Kenney suggests guidelines to bar some foreigners

Published On October 25, 2012 | By | News

Critics of Bill C-43 worry that changing public policy could see would-be immigrants refused entry to Canada over matters less serious than security. PHOTO BY HELEN SURGENOR

By Helen Surgenor

In the face of contention over Bill C-43, the Harper Government has suggested guidelines for invoking the ministerial power to refuse would-be immigrants and refugees entrance to the country.

The proposed bill, called the Faster Removal of Foreign Criminals Act, would allow the minister of citizenship and immigration to bar non-citizens entry to Canada on the grounds of public policy.

The bill was tabled on June 20 and went through a second reading in September.

“This authority would apply to the handful of exceptional cases each year where there are no other legal grounds to keep (criminals) out of the country to protect the safety and security of Canadians,” Citizenship and Immigration minister Jason Kenney said in a statement on Wednesday.

The proposed guidelines indicate that this provision should be directed at individuals promoting terrorism, violence, or criminal activity, corrupt government officials, and citizens of countries sanctioned by the Canadian government.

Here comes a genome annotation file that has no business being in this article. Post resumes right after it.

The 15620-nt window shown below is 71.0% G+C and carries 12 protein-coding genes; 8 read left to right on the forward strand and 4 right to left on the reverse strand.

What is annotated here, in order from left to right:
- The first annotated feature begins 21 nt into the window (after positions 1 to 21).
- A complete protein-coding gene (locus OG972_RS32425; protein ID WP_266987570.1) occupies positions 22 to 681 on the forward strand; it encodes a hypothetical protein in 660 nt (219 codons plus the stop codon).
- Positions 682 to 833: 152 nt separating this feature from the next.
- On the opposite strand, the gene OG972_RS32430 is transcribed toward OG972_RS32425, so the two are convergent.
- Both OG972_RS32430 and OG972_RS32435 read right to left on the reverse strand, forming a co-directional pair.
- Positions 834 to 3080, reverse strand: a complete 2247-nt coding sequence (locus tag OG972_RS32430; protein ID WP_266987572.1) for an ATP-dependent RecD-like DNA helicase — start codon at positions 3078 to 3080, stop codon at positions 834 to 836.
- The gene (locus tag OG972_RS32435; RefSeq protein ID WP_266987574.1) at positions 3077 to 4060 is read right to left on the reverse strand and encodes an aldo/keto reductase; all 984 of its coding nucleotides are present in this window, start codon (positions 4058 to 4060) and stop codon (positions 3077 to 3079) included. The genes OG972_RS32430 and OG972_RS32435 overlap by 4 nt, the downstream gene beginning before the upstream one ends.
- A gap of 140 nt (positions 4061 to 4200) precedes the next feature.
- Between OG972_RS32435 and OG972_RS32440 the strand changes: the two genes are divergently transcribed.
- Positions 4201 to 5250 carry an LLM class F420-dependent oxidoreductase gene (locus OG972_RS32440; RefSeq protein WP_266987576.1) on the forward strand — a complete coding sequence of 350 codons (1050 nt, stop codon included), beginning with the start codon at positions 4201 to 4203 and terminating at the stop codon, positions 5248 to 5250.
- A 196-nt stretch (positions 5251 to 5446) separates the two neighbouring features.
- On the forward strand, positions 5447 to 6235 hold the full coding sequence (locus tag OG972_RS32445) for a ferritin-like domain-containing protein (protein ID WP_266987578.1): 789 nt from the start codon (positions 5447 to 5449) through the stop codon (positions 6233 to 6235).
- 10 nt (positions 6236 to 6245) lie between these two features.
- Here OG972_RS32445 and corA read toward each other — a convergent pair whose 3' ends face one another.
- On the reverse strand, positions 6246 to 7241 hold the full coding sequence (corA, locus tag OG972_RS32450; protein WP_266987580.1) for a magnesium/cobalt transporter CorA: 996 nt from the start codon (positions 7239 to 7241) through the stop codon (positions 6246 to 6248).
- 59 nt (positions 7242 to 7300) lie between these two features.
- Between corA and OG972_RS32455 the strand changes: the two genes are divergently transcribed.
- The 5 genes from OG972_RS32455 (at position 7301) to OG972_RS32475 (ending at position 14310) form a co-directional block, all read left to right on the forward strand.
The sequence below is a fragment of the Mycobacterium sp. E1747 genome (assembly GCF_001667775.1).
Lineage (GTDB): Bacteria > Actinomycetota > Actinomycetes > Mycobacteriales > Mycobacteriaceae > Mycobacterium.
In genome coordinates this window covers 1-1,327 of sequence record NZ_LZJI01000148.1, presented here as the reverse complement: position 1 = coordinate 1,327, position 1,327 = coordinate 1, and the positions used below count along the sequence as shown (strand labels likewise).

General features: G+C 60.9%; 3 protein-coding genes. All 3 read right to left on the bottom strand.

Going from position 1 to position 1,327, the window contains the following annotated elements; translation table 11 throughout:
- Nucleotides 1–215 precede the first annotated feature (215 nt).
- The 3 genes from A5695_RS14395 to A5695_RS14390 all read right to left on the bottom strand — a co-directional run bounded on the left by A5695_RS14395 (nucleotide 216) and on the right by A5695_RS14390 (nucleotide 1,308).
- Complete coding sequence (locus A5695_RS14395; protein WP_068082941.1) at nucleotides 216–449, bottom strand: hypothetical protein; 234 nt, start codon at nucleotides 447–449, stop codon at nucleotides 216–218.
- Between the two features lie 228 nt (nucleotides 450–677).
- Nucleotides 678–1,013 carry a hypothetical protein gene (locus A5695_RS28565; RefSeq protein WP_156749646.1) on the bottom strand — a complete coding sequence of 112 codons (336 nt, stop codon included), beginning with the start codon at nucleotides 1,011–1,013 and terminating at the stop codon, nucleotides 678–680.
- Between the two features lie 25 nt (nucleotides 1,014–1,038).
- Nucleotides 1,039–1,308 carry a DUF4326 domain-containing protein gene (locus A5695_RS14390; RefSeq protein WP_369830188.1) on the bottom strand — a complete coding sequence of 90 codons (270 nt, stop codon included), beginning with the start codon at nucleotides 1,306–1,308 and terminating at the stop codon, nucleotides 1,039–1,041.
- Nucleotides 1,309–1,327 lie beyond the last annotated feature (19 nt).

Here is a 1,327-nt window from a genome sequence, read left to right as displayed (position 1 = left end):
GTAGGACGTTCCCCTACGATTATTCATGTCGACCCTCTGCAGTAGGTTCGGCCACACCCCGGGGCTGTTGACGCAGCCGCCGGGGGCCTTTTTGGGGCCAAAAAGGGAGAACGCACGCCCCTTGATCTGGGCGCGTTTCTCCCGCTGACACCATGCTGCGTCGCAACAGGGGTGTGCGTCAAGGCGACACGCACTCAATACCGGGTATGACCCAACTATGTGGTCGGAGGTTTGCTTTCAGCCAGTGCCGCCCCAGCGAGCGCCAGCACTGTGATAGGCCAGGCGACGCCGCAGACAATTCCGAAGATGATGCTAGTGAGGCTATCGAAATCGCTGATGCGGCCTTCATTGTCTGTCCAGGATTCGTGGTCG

“The good thing about guidelines, from the perspective of someone who wants to challenge them, is that they are guidelines,” international lawyer Jasteena Dhillon, told Humber News.

“The immigration officer is not compelled to impose them.”

While the act may be a good way to make the immigration system more efficient, Dhillon said removing the veil of due process puts a lot of discretion in the hands of an immigration system seeking to harmonize its views on national security with the US.

“It’s balancing thing,” she said, “the question is, should we put the discretion to balance those decisions in the hands of a bureaucrat,” she said, adding that the concern is that individuals should have the chance “to make their case in front of an independent, objective adjudicative body.”

According to the proposed guidelines, the minister could refuse those who “promote, counsel, encourage or incite serious criminal activity.”

The proposed law is unlikely to keep mob-related criminals out of the country, organized crime expert Antonio Nicaso, told Humber News.

“I think that this is an important step, but it’s not what we really need,” said Nicaso.

“Being a member in a criminal organization is not a crime in Canada, our legislation punishes only the participation in criminal activities.”

While the authority to refuse an application for immigration is supposed to be made on a thoughtful case-by-case basis, Dhillon said she’s concerned that individuals will have to rely on civil liberty groups to speak on their behalf should they be denied entry.

“Being a non-citizen at that point, it would be very difficult to make a charter challenge,” she said.

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